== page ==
Over the holidays I was warned of the sheer abundance and dire consequences of pus in mass-produced milk. I’ve been well aware of the crusade against milk for some years, but this was a new argument for me. The theory is that cows are given hormones to produce more milk and therefore require more milking. And this increased milking leads to udder injuries which produce pus. This pus finds its way into the milk and eventually down the eager gullets of our children. Thus, with every glass of milk you are undoubtedly consuming a large quantity of oozing, sickly pus.
As an unrepentant fan of milk, I could not allow these claims to go unchecked. It turns out that those advocating against milk are actually conflating pus and somatic cells in general. Somatic cells are simply cells that make up the body. Pus, according to the dictionary, is a liquid plasma in which white blood cells are suspended. So, yes, pus contains somatic cells, but it is dishonest to use statistics for somatic cells and apply them to pus.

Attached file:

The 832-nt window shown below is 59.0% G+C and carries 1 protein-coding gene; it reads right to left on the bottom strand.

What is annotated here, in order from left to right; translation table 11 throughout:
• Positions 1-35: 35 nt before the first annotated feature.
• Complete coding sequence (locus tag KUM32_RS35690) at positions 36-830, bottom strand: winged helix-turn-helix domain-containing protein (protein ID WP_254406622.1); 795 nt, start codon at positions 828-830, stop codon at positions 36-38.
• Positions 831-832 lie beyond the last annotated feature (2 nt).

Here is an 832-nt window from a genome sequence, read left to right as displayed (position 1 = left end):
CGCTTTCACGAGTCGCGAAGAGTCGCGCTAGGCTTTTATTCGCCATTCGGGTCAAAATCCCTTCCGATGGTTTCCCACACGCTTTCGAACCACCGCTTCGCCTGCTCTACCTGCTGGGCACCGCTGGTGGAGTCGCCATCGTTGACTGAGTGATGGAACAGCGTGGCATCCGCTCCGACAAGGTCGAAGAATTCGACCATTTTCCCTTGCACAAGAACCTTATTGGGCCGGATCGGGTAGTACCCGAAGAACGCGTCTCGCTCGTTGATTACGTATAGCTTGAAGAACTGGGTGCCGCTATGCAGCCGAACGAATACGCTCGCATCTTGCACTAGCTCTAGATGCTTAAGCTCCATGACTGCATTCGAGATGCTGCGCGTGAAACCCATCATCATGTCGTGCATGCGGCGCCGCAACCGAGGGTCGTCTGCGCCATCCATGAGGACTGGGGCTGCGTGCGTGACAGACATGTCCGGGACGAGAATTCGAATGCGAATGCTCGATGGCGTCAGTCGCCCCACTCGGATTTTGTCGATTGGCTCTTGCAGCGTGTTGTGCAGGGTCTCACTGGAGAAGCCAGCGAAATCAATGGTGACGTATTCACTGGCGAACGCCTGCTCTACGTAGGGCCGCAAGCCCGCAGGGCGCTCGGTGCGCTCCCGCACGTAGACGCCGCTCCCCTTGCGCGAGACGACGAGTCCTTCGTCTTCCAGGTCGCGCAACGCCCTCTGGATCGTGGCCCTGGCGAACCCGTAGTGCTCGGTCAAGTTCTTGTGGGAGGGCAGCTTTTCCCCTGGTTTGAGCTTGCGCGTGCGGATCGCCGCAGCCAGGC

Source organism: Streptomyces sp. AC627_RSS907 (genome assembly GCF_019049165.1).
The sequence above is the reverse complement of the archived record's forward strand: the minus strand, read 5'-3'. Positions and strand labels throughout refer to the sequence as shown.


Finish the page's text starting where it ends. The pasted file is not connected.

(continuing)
Okay, so the oft-cited stastics don’t actually indicate anything about pus levels, but what about somatic cells? Those are actually monitored and regulated, so perhaps that’s of concern. The somatic cell count is primarily of interest to dairy producers because it affects yield. There are, however, implications that could affect the consumer: poor flavor and decreased shelf life. No health risks are noted. If you’d like to read all the gory details, check out the study on this topic from UC Davis (pdf).
The verdict: milk lives another day in my household.